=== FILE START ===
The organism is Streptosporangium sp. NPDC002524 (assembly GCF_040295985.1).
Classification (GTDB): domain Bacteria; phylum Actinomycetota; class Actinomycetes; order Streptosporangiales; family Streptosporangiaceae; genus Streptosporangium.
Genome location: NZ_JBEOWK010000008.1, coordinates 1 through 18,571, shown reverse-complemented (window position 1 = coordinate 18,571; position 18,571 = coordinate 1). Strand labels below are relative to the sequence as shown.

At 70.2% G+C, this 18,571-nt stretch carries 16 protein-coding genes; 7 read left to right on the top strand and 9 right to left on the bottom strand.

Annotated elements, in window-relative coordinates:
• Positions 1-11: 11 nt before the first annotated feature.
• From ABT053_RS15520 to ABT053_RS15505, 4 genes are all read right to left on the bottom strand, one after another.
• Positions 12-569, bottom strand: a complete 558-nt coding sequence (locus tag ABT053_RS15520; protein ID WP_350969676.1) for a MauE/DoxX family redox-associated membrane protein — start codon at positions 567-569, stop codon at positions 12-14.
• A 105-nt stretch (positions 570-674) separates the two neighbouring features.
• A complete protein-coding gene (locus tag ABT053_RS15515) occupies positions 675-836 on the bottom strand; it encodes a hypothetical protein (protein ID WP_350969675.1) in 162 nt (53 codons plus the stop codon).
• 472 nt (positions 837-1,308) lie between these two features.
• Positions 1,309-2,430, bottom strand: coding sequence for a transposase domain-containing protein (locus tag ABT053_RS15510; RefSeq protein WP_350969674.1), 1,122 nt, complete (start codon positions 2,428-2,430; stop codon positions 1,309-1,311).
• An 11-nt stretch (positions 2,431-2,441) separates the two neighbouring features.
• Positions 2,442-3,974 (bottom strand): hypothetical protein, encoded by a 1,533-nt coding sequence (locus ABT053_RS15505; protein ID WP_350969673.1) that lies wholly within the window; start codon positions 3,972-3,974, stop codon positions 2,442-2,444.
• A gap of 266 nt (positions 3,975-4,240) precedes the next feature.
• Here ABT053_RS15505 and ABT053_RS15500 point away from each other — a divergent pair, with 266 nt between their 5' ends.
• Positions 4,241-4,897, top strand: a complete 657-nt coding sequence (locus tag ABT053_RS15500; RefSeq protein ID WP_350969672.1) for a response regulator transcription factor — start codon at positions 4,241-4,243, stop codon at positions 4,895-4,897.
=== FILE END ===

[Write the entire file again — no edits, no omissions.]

The organism is Streptosporangium sp. NPDC002524 (assembly GCF_040295985.1).
Classification (GTDB): domain Bacteria; phylum Actinomycetota; class Actinomycetes; order Streptosporangiales; family Streptosporangiaceae; genus Streptosporangium.
Genome location: NZ_JBEOWK010000008.1, coordinates 1 through 18,571, shown reverse-complemented (window position 1 = coordinate 18,571; position 18,571 = coordinate 1). Strand labels below are relative to the sequence as shown.

At 70.2% G+C, this 18,571-nt stretch carries 16 protein-coding genes; 7 read left to right on the top strand and 9 right to left on the bottom strand.

Annotated elements, in window-relative coordinates:
• Positions 1-11: 11 nt before the first annotated feature.
• From ABT053_RS15520 to ABT053_RS15505, 4 genes are all read right to left on the bottom strand, one after another.
• Positions 12-569, bottom strand: a complete 558-nt coding sequence (locus tag ABT053_RS15520; protein ID WP_350969676.1) for a MauE/DoxX family redox-associated membrane protein — start codon at positions 567-569, stop codon at positions 12-14.
• A 105-nt stretch (positions 570-674) separates the two neighbouring features.
• A complete protein-coding gene (locus tag ABT053_RS15515) occupies positions 675-836 on the bottom strand; it encodes a hypothetical protein (protein ID WP_350969675.1) in 162 nt (53 codons plus the stop codon).
• 472 nt (positions 837-1,308) lie between these two features.
• Positions 1,309-2,430, bottom strand: coding sequence for a transposase domain-containing protein (locus tag ABT053_RS15510; RefSeq protein WP_350969674.1), 1,122 nt, complete (start codon positions 2,428-2,430; stop codon positions 1,309-1,311).
• An 11-nt stretch (positions 2,431-2,441) separates the two neighbouring features.
• Positions 2,442-3,974 (bottom strand): hypothetical protein, encoded by a 1,533-nt coding sequence (locus ABT053_RS15505; protein ID WP_350969673.1) that lies wholly within the window; start codon positions 3,972-3,974, stop codon positions 2,442-2,444.
• A gap of 266 nt (positions 3,975-4,240) precedes the next feature.
• Here ABT053_RS15505 and ABT053_RS15500 point away from each other — a divergent pair, with 266 nt between their 5' ends.
• Positions 4,241-4,897, top strand: a complete 657-nt coding sequence (locus tag ABT053_RS15500; RefSeq protein ID WP_350969672.1) for a response regulator transcription factor — start codon at positions 4,241-4,243, stop codon at positions 4,895-4,897.